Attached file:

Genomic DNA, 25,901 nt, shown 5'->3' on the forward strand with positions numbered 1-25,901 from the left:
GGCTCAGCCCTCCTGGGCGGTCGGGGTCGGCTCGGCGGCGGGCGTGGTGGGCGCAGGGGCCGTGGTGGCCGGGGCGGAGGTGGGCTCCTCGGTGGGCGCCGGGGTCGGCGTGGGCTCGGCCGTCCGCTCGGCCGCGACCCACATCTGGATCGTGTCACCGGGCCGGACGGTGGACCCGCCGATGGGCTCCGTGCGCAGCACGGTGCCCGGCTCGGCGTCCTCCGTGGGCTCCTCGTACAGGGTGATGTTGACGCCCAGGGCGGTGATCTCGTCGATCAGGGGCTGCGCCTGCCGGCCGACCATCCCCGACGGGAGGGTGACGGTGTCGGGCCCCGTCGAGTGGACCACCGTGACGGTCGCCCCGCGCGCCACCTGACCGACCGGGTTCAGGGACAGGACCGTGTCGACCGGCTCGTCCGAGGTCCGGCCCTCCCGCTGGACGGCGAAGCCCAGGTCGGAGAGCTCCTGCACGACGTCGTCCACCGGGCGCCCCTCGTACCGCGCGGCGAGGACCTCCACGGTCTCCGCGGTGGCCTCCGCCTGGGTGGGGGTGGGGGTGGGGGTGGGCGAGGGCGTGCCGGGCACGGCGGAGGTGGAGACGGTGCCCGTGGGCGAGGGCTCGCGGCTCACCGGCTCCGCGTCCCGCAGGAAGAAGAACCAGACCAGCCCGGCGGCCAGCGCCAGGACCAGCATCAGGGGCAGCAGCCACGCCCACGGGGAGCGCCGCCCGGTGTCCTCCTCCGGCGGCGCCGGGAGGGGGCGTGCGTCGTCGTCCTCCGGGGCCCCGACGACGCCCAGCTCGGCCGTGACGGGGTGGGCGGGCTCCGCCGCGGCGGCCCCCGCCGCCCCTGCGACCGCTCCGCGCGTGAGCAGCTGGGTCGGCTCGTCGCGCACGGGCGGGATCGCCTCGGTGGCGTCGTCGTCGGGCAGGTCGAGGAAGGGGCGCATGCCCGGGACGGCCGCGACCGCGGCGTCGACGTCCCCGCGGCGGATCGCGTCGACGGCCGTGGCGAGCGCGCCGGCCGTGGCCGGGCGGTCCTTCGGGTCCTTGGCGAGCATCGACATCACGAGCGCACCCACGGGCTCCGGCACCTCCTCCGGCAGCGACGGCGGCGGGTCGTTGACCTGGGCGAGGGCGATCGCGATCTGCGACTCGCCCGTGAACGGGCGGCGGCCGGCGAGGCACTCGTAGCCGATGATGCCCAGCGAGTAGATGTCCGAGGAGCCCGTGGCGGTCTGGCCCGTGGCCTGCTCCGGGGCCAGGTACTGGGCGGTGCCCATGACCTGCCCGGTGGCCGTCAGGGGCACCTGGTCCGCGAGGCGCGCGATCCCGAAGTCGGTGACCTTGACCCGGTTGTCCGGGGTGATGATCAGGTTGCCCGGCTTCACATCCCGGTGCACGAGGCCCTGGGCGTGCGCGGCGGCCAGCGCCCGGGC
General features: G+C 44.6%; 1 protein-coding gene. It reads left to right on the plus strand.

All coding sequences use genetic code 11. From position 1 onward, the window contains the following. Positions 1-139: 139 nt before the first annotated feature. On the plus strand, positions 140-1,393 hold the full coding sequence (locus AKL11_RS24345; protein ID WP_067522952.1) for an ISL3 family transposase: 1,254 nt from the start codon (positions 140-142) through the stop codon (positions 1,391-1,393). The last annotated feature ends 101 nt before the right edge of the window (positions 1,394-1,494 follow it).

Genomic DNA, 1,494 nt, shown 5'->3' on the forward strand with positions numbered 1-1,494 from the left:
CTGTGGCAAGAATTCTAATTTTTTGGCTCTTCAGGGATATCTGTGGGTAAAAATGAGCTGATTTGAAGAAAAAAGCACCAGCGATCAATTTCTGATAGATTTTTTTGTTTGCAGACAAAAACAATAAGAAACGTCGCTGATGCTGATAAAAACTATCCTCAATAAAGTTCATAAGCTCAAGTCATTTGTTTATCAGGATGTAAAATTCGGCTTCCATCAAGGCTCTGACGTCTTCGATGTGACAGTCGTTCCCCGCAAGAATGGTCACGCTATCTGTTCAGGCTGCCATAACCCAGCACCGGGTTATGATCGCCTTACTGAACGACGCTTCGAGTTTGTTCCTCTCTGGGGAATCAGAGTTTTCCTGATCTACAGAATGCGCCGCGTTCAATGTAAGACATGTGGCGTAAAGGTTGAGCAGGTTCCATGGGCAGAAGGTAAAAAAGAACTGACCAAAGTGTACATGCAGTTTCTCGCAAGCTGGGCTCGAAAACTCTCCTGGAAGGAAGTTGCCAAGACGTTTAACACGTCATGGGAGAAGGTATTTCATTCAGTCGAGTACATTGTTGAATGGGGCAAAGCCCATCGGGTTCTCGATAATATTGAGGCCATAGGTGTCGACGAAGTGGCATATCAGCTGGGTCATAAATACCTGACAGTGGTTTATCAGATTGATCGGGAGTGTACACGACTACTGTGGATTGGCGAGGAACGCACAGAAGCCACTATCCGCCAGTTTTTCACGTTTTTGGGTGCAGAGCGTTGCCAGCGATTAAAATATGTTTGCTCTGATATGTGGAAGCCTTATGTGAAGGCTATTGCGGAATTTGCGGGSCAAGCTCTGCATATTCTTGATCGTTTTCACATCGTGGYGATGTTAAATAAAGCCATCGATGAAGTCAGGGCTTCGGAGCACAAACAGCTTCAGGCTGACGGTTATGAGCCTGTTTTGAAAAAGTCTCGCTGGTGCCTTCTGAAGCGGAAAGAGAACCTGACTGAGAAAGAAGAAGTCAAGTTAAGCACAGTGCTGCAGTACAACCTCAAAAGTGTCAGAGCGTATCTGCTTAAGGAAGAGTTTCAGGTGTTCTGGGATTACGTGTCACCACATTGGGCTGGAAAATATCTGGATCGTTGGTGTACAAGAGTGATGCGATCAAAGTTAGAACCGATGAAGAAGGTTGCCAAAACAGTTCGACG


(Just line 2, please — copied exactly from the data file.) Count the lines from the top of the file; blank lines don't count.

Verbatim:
GGCTCAGCCCTCCTGGGCGGTCGGGGTCGGCTCGGCGGCGGGCGTGGTGGGCGCAGGGGCCGTGGTGGCCGGGGCGGAGGTGGGCTCCTCGGTGGGCGCCGGGGTCGGCGTGGGCTCGGCCGTCCGCTCGGCCGCGACCCACATCTGGATCGTGTCACCGGGCCGGACGGTGGACCCGCCGATGGGCTCCGTGCGCAGCACGGTGCCCGGCTCGGCGTCCTCCGTGGGCTCCTCGTACAGGGTGATGTTGACGCCCAGGGCGGTGATCTCGTCGATCAGGGGCTGCGCCTGCCGGCCGACCATCCCCGACGGGAGGGTGACGGTGTCGGGCCCCGTCGAGTGGACCACCGTGACGGTCGCCCCGCGCGCCACCTGACCGACCGGGTTCAGGGACAGGACCGTGTCGACCGGCTCGTCCGAGGTCCGGCCCTCCCGCTGGACGGCGAAGCCCAGGTCGGAGAGCTCCTGCACGACGTCGTCCACCGGGCGCCCCTCGTACCGCGCGGCGAGGACCTCCACGGTCTCCGCGGTGGCCTCCGCCTGGGTGGGGGTGGGGGTGGGGGTGGGCGAGGGCGTGCCGGGCACGGCGGAGGTGGAGACGGTGCCCGTGGGCGAGGGCTCGCGGCTCACCGGCTCCGCGTCCCGCAGGAAGAAGAACCAGACCAGCCCGGCGGCCAGCGCCAGGACCAGCATCAGGGGCAGCAGCCACGCCCACGGGGAGCGCCGCCCGGTGTCCTCCTCCGGCGGCGCCGGGAGGGGGCGTGCGTCGTCGTCCTCCGGGGCCCCGACGACGCCCAGCTCGGCCGTGACGGGGTGGGCGGGCTCCGCCGCGGCGGCCCCCGCCGCCCCTGCGACCGCTCCGCGCGTGAGCAGCTGGGTCGGCTCGTCGCGCACGGGCGGGATCGCCTCGGTGGCGTCGTCGTCGGGCAGGTCGAGGAAGGGGCGCATGCCCGGGACGGCCGCGACCGCGGCGTCGACGTCCCCGCGGCGGATCGCGTCGACGGCCGTGGCGAGCGCGCCGGCCGTGGCCGGGCGGTCCTTCGGGTCCTTGGCGAGCATCGACATCACGAGCGCACCCACGGGCTCCGGCACCTCCTCCGGCAGCGACGGCGGCGGGTCGTTGACCTGGGCGAGGGCGATCGCGATCTGCGACTCGCCCGTGAACGGGCGGCGGCCGGCGAGGCACTCGTAGCCGATGATGCCCAGCGAGTAGATGTCCGAGGAGCCCGTGGCGGTCTGGCCCGTGGCCTGCTCCGGGGCCAGGTACTGGGCGGTGCCCATGACCTGCCCGGTGGCCGTCAGGGGCACCTGGTCCGCGAGGCGCGCGATCCCGAAGTCGGTGACCTTGACCCGGTTGTCCGGGGTGATGATCAGGTTGCCCGGCTTCACATCCCGGTGCACGAGGCCCTGGGCGTGCGCGGCGGCCAGCGCCCGGGC